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Employment Practices

Second Circuit Applies New Supreme Court Standard for Retaliation Claims

Paul Siegel | May 1, 2010

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In Hicks, et al. v. Baines, et al., Docket No. 06–3782–CV (2d Cir. Feb. 2, 2010), the U.S. Court of Appeals for the Second Circuit held that retaliation claims brought by three New York State employees were sufficient to survive summary judgment. Significantly, the Second Circuit applied the standard set forth by the U.S. Supreme Court in its 2006 decision, Burlington N. & Santa Fe Ry. Co. v. White, 548 U.S. 53 (2006). The Second Circuit's detailed decision will provide guidance to employers seeking to comply with the antiretaliation provisions of federal and state laws.

In Hicks, plaintiffs each were employed by a state-run facility for troubled youths. Prior to the lawsuit, plaintiffs' coworker made a complaint of racial discrimination against their shared supervisor, Defendant Baines. Each plaintiff cooperated in the employer's investigation, which resulted in disciplinary action against Baines.

Plaintiffs thereafter filed a lawsuit alleging that Baines retaliated against them because of their cooperation with the employer's investigation. In a decision issued just weeks after the Supreme Court decided White, the U.S. District Court for the Western District of New York awarded summary judgment in favor of the defendants holding that the plaintiffs did not suffer an adverse employment action because the alleged misconduct "did not amount to a meaningful change in the terms and conditions of employment." At issue on appeal was whether the plaintiffs were subject to an "adverse employment action" sufficient to state a prima facie case of retaliation.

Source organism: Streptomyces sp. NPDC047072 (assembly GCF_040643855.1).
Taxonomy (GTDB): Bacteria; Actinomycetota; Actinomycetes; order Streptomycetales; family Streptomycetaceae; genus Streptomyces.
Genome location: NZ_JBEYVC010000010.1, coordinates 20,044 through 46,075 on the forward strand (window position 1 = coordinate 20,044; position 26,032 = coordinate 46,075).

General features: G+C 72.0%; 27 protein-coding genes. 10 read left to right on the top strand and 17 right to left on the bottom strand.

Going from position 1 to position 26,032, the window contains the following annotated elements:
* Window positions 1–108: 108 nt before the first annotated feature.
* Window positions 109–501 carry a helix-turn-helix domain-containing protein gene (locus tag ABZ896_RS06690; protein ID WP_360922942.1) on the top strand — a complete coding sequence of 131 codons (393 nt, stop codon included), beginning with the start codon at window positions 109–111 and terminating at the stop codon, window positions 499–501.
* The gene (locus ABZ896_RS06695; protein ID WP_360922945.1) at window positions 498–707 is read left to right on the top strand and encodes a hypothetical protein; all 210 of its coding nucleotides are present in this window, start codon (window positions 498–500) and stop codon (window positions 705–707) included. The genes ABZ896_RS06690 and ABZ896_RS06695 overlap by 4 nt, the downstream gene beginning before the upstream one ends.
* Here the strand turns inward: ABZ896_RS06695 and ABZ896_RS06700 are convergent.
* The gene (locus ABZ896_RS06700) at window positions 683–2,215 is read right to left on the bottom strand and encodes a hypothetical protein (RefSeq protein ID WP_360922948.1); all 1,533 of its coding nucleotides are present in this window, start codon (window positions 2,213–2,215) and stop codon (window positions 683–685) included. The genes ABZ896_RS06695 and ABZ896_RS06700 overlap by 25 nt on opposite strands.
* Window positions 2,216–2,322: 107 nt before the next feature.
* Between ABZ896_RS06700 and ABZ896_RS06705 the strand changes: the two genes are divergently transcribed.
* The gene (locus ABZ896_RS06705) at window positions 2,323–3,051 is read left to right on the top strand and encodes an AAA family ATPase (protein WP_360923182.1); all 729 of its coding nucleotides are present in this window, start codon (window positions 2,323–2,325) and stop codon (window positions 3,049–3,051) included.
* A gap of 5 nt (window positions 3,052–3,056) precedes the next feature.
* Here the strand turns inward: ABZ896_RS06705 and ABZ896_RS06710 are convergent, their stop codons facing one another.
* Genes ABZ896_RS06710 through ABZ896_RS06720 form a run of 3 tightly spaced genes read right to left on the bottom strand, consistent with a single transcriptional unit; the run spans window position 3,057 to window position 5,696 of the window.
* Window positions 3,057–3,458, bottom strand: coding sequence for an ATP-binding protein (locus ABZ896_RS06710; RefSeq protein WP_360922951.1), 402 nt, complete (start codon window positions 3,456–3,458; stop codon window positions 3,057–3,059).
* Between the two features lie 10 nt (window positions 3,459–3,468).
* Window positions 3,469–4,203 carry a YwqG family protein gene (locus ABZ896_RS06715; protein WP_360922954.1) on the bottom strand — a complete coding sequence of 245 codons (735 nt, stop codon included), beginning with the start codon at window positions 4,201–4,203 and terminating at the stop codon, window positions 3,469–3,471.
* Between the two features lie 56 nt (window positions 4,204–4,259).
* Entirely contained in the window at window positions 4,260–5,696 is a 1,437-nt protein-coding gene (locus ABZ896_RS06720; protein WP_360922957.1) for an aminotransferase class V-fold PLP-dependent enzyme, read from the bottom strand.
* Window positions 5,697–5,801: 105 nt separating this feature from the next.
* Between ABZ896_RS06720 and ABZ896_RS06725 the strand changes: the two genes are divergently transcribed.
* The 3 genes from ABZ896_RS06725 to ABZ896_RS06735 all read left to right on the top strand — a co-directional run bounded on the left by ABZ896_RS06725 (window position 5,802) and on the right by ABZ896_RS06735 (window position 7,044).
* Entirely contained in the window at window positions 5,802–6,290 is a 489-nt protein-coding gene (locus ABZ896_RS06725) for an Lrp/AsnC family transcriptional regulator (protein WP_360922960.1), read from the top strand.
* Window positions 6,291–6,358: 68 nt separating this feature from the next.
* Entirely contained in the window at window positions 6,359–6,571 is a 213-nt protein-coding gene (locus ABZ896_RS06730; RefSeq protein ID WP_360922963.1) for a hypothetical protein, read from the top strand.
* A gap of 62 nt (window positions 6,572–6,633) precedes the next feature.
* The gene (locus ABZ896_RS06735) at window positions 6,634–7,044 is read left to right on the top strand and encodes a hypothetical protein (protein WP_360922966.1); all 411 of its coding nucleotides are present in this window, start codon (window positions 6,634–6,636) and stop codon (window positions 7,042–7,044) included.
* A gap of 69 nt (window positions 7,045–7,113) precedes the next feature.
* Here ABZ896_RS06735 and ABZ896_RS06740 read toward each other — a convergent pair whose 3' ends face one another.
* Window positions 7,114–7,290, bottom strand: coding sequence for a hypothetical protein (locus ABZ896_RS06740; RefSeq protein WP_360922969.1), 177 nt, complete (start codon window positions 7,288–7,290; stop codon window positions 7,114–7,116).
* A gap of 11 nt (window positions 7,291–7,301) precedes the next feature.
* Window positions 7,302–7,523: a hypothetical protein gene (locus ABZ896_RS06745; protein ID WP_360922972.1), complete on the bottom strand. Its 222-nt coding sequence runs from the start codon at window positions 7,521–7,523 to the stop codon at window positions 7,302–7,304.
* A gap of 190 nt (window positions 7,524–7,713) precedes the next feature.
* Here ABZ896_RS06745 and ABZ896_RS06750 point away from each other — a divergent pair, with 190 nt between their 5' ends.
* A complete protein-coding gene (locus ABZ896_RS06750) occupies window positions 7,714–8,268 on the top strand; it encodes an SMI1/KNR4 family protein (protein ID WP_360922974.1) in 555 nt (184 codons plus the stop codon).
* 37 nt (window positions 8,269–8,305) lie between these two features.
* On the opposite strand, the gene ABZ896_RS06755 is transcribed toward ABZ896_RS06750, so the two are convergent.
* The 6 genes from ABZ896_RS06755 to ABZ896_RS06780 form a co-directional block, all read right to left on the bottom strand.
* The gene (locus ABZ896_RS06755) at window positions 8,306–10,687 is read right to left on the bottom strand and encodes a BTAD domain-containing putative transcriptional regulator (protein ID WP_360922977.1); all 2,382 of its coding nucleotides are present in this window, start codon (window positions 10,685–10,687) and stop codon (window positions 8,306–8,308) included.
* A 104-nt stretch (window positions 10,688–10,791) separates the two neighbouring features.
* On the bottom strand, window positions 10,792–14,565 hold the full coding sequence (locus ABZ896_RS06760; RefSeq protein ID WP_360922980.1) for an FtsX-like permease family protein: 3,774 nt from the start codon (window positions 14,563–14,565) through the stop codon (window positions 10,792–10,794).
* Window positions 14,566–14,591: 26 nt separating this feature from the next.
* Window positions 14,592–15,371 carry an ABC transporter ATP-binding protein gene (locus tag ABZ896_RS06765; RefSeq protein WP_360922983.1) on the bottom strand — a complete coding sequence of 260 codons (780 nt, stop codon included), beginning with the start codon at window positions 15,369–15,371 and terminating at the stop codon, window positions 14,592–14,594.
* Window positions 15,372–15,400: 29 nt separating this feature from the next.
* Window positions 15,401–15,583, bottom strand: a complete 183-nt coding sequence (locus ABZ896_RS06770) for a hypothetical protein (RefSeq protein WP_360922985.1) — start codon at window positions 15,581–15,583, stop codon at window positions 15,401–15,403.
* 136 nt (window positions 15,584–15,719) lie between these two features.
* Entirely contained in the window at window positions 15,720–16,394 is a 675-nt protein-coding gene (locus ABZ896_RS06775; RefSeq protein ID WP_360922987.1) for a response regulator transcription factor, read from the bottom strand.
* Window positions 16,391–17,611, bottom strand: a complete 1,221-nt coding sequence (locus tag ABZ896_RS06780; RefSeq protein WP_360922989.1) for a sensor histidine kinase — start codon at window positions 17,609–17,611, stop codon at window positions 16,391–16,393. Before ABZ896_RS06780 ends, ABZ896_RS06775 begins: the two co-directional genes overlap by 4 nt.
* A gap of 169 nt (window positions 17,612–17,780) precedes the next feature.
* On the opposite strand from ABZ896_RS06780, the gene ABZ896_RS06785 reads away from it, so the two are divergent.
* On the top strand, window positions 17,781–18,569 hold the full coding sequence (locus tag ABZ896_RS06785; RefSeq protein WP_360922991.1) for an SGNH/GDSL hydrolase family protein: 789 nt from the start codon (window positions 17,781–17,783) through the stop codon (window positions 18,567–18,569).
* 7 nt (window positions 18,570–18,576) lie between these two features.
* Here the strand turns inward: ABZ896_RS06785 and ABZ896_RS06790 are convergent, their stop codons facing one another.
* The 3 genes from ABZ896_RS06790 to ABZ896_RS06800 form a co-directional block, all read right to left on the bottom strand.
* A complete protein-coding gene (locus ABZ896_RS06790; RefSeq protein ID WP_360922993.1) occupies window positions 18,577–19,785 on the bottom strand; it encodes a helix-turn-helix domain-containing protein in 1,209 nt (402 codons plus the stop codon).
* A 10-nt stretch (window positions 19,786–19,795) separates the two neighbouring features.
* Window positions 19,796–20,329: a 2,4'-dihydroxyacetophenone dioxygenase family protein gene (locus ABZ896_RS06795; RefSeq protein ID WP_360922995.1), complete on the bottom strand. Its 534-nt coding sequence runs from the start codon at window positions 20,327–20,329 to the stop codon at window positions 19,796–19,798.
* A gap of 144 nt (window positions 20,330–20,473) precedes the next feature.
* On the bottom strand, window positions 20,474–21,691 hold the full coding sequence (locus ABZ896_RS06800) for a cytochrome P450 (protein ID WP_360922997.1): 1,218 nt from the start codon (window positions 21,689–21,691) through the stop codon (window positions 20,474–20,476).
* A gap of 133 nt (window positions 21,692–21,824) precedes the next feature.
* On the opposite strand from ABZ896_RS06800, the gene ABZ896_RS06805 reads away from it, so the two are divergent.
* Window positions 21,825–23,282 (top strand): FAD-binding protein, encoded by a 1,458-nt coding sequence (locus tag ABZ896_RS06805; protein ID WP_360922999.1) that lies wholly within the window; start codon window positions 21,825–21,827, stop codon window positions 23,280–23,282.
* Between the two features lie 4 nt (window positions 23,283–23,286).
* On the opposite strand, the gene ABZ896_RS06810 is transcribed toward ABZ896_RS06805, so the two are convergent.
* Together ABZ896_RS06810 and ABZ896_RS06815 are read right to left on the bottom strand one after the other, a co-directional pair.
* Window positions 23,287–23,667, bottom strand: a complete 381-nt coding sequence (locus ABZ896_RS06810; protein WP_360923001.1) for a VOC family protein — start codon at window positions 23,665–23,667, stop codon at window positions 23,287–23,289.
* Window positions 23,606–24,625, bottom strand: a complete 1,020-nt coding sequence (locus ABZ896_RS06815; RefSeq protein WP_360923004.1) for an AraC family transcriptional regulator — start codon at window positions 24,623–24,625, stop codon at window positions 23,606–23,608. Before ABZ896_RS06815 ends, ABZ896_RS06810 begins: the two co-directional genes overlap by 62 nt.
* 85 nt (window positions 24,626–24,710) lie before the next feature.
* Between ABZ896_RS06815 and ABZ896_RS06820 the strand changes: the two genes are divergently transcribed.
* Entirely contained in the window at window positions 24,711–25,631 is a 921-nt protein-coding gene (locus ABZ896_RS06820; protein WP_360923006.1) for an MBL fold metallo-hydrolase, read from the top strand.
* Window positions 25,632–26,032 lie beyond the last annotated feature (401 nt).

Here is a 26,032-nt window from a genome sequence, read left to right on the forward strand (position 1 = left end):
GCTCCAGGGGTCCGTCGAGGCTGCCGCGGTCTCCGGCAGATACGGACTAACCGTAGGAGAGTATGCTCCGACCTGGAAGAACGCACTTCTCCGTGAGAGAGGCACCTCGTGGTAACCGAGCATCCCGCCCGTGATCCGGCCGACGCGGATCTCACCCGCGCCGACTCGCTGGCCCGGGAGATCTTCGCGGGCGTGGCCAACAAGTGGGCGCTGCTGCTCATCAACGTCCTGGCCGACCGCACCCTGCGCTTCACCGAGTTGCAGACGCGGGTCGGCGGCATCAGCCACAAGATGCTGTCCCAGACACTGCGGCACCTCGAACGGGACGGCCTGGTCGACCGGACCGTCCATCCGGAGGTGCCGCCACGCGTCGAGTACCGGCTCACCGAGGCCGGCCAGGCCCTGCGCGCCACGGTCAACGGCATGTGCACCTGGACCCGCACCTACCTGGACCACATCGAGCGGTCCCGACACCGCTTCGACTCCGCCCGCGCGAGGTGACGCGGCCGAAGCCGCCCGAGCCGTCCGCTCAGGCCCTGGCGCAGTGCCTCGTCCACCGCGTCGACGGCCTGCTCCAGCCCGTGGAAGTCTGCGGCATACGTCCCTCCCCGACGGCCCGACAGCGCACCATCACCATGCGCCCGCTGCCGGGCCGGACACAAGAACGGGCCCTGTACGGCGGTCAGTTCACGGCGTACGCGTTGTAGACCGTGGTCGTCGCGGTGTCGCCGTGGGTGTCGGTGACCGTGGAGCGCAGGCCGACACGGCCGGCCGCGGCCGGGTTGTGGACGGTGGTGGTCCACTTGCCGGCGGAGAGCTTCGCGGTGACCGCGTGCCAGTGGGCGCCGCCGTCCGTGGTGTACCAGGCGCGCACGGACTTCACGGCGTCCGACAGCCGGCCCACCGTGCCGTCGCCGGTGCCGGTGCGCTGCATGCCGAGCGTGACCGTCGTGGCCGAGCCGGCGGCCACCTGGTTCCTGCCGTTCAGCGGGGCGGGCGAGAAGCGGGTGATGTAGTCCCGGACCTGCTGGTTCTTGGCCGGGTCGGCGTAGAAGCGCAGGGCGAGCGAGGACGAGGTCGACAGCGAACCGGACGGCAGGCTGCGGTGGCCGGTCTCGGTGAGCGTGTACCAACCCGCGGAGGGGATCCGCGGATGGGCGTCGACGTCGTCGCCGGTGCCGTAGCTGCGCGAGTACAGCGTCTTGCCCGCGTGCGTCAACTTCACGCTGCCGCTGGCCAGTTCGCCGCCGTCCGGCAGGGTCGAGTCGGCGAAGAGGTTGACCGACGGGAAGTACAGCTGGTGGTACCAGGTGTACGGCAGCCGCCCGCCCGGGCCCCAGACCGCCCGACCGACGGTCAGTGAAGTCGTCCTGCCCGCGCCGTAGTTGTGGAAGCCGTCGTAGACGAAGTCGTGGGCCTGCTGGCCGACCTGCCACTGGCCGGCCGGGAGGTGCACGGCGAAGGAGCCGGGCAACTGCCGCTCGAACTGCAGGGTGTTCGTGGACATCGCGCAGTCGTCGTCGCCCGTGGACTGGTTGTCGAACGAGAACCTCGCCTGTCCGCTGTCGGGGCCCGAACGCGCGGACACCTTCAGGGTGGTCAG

In White, the Supreme Court held that Title VII's antiretaliation provision applies broadly to "employer actions that would have been materially adverse to a reasonable employee or job applicant." Actions are "materially adverse" if they are "harmful to the point that they could well dissuade a reasonable worker from making or supporting a charge of discrimination." How to apply this standard was left to the circuit and district courts.

What is clear is that Title VII's antiretaliation protection is broader than antidiscrimination protection in that it extends beyond workplace-related or employment-related adverse economic harm. Second, by requiring a showing of "material" adversity, the principle that Title VII does not set forth a "general civility code for the American workplace" remains true. Third, by considering the perspective of a "reasonable employee," White sets forth an objective standard. The consideration of whether the employer's action is one that would deter a similarly situated individual from exercising his or her rights is "not just an important consideration—it is the only consideration." Fourth, the alleged acts must be considered both separately and in the aggregate because even minor acts of retaliation can be "substantial in gross."

Materially Adverse Employment Actions